Since1982, family members and certain public authorities have commenced various legal claims in an attempt to determine the circumstances of the disappearances, to locate burial sites, and to recover the remains of the victims.
The federal government of Brazil filed every possible substantive and procedural appeal to frustrate the applicants’ attempts to find the truth, until the Supreme Court finally ruled in favor of the applicants. However, the government maintained throughout the process that a search of public records, including army and national archives records, has yielded limited documentation that sheds light only on the general circumstances of the relevant operations.
In recent years, however, journalists and former army officials who claim direct involvement or knowledge of the Araguaia operations have published information on the case, including documentary and photographic material. These documents include descriptions of the geographical area of army operations, names of prisoners, as well as identities of commanders and other forces involved in the operations—suggesting that documents and other evidence is available and that government searches have been inadequately performed. Government agents have also speculated that the relevant archives were incinerated during the dictatorship or shortly thereafter.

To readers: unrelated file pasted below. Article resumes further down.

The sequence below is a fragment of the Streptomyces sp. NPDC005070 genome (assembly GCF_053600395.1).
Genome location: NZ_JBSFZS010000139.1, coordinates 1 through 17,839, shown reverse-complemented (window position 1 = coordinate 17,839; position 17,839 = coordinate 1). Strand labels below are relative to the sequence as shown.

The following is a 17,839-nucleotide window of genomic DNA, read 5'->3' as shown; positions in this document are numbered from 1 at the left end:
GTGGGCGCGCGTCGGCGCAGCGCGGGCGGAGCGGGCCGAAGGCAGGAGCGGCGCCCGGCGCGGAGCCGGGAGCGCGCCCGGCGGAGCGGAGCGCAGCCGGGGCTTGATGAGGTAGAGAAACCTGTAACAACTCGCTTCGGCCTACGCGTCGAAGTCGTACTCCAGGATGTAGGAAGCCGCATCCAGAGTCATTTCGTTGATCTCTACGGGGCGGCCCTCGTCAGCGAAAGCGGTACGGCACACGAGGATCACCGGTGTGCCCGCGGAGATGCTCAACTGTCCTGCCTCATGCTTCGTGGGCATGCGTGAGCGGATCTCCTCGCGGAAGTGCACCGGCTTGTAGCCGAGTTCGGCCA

In a separate case, on April 30, 2010 the Supreme Court of Brazil upheld the amnesty laws, finding that the actions of the military regime were political in nature and therefore protected.
On August 7, 1995, the applicants filed a petition with the Inter-American Commission on Human Rights, alleging that the amnesty law violated their right to justice and to the truth, which are elements of personal integrity protected by Article 5 of the American Convention on Human Rights. On October 31, 2008, the Commission found that the Convention had been violated.